• (5/5)
    I have been greatly enjoying reading this book as my bathtub book for the first 2/3 of July. Long on my shelves, I pulled it out in response to the July Nonfiction Challenge: Creators and Creativity. And it fit the billing perfectly. This is a collection of Le Guin's talks, essays and reviews from 1976 to 1988. I only have half a dozen tags sticking out of the pages, but I could have had 4 times that number. The leisurely pace of reading an article a day left space for taking the time to let the ideas emerge and submerge themselves in my consciousness as she talks about writing, women and women's experience of writing and how it may differ from men's, and some perfectly lovely travelogue diary excerpts where one wants to roll oneself in the luxuriousness of the written language. She is sharp, acerbic, wise, deep, tolerant, critical, and creative. I immediately went to Amazon to buy her latest nonfiction collection, [Words Are My Matter: Writings About Life and Books, 2000-2016, with a Journal of a Writer’s Week], skipping over the two collections in between (for the time being, at least) as I want to see what she is thinking about NOW after reading her thoughts of 30 years ago.
  • (4/5)
    I think Ursula Le Guin's collections of essays were the first non-fictional works that I really learned to appreciate. I was very much not a non-fiction person at the time, but Le Guin's writing is always so full of clarity, so well considered, that it draws me in when it's non-fiction as surely as when it's prose.

    Obviously some of these essays are somewhat dated now, written and edited in the 70s and 80s, but there's still a lot of interest there. Le Guin's thoughts on the gender issues in The Left Hand of Darkness, for example, years after it was published, years after she originally wrote about it, for example. Or her reflections on her mother's life, or on Jo March as one of the few female writers in fiction to be a writer and have a family at the same time... A personal gem for me was coming across, in the section containing book reviews, a review of C.S. Lewis that almost inevitably also reflected on J.R.R. Tolkien:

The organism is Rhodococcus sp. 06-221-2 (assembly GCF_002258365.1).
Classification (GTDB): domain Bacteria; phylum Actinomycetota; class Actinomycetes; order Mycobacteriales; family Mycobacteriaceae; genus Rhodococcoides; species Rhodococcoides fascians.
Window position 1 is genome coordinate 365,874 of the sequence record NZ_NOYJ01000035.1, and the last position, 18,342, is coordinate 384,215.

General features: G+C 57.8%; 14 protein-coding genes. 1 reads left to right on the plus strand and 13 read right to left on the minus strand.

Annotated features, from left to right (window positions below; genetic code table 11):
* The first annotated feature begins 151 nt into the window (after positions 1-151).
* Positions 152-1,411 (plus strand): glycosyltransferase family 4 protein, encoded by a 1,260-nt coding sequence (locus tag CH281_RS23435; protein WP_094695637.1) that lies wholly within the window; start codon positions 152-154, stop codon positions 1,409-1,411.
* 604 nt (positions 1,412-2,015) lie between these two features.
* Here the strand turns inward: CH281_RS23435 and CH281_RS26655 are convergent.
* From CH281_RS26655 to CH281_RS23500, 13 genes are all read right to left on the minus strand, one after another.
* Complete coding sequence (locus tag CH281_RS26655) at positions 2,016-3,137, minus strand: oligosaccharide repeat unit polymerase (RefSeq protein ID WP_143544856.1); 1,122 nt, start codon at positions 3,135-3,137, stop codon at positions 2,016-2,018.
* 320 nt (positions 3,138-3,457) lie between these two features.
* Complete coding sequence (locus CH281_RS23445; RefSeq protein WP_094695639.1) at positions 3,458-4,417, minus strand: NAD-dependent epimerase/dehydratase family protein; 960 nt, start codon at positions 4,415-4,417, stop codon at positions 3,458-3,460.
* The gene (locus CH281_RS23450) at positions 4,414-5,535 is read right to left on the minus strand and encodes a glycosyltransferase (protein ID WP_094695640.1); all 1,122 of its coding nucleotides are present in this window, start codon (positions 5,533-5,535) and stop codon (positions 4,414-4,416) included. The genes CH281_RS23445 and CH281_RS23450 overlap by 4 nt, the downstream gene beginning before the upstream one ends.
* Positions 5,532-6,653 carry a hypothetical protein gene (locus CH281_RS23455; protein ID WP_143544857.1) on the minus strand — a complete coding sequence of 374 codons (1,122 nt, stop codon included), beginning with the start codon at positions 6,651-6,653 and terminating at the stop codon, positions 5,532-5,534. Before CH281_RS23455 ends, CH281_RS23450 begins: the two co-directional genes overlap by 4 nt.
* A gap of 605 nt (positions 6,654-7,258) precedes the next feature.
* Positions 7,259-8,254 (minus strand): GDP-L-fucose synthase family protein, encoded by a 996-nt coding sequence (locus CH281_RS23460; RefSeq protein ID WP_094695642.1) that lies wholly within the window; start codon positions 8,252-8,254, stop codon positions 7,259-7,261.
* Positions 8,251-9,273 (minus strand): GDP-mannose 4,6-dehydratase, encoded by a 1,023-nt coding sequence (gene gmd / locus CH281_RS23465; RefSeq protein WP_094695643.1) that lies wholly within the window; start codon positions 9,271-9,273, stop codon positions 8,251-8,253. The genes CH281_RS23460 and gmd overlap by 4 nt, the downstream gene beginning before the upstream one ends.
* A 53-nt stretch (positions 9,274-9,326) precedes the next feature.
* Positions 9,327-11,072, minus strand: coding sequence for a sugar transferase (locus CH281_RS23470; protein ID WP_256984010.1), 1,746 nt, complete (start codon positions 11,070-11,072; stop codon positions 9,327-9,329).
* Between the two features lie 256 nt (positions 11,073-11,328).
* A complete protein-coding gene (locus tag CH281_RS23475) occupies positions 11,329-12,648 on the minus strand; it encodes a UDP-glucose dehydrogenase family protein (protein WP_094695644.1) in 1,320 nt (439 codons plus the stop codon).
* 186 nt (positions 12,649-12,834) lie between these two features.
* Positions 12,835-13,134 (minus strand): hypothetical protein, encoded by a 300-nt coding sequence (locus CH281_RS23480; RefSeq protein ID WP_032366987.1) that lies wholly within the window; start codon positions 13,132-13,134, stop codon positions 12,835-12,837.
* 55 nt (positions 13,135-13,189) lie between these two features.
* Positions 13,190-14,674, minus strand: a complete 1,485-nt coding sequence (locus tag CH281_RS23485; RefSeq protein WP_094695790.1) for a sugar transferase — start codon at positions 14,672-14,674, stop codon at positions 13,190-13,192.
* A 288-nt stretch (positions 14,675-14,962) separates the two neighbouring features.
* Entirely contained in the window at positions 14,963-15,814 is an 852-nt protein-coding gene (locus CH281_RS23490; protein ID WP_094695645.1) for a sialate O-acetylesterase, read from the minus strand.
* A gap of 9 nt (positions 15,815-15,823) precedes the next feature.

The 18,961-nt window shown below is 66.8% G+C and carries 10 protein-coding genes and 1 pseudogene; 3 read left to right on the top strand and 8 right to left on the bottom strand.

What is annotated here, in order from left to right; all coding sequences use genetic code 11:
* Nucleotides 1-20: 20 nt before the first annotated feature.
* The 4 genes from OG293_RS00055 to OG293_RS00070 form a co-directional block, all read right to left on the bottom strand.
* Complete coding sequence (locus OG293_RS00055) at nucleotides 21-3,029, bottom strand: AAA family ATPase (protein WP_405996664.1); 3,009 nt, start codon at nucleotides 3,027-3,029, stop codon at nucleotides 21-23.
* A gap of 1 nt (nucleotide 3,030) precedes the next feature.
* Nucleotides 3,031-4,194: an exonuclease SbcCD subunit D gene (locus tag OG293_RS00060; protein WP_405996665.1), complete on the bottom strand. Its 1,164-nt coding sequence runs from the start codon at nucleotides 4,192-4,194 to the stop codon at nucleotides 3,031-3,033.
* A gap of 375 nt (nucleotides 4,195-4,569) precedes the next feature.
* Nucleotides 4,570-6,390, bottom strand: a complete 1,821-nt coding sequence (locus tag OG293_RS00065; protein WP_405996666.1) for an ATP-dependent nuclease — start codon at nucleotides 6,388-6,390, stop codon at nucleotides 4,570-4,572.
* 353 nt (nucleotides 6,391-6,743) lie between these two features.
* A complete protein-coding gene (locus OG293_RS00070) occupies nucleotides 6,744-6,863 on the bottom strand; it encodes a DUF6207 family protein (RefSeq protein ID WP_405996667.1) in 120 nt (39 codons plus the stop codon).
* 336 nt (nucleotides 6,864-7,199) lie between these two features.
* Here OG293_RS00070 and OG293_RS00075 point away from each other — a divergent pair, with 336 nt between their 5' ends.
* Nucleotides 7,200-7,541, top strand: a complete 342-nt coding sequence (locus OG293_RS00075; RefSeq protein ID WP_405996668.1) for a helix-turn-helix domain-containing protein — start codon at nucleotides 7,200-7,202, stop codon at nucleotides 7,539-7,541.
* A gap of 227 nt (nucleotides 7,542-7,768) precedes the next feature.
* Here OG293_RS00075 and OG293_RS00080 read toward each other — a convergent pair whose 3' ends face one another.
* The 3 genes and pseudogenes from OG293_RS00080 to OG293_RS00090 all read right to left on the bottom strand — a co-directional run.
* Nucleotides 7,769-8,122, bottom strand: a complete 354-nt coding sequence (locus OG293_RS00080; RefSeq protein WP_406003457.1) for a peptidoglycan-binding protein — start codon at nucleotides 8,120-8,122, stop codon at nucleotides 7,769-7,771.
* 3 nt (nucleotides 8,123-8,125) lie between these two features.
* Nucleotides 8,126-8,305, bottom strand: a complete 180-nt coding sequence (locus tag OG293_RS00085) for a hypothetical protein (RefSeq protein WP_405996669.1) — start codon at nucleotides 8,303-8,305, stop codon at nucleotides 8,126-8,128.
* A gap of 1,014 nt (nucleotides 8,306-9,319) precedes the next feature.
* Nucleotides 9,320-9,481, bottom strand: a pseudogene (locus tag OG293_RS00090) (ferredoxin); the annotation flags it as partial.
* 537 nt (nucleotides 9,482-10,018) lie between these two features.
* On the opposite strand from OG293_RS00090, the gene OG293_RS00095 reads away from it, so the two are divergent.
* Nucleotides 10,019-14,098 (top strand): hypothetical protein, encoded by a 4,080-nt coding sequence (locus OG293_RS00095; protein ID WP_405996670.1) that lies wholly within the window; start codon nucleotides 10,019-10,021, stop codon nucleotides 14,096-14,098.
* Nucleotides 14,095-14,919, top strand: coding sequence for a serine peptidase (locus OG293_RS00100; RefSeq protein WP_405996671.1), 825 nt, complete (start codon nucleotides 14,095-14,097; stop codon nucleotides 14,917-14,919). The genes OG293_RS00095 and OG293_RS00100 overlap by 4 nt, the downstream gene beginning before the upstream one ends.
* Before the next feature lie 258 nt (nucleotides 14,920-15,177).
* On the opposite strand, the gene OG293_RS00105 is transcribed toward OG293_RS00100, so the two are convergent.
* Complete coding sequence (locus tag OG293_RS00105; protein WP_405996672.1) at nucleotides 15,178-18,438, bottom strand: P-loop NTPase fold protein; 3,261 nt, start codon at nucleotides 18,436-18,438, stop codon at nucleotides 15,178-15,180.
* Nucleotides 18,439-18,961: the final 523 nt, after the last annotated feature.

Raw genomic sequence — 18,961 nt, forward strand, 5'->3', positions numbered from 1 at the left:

J.R.R. Tolkien, Lewis's close friend and colleague, certainly shared many of Lewis's views and was also a devout Christian. But it all comes out very differently in his fiction. Take his handling of evil: his villains are orcs and Black Riders (goblins and zombies: mythic figures) and Sauron, the Dark Lord, who is never seen and has no suggestion of humanity about him. These are not evil men but embodiments of the evil in men, universal symbols of the hateful. The men who do wrong are not complete figures but complements: Saruman is Gandalf's dark-self, Boromir Aragorn's; Wormtongue is, almost literally, the weakness of King Theoden. There remains the wonderfully repulsive and degraded Gollum. But nobody who reads the trilogy hates, or is asked to hate, Gollum. Gollum is Frodo's shadow; and it is the shadow, not the hero, who achieves the quest. Though Tolkien seems to project evil into "the others", they are not truly others but ourselves; he is utterly clear about this. His ethic, like that of dream, is compensatory. The final "answer" remains unknown. But because responsibility has been accepted, charity survives. And with it, triumphantly, the Golden Rule. The fact is, if you like the book, you love Gollum.
    In Lewis, responsibility appears only in the form of the Christian hero fighting and defeating the enemy: a triumph, not of love, but of hatred. The enemy is not oneself but the Wholly Other, demoniac.

    I'm not sure I agree with all of that -- the Southrons are most definitely Othered, and I'm not sure they're meant to be universal symbols of the hateful. Or rather, if they are, and perhaps they are, we need to examine why Tolkien made that decision. But I do think that this is an informative way of looking at the two authors, which reflects a lot on Le Guin herself as well.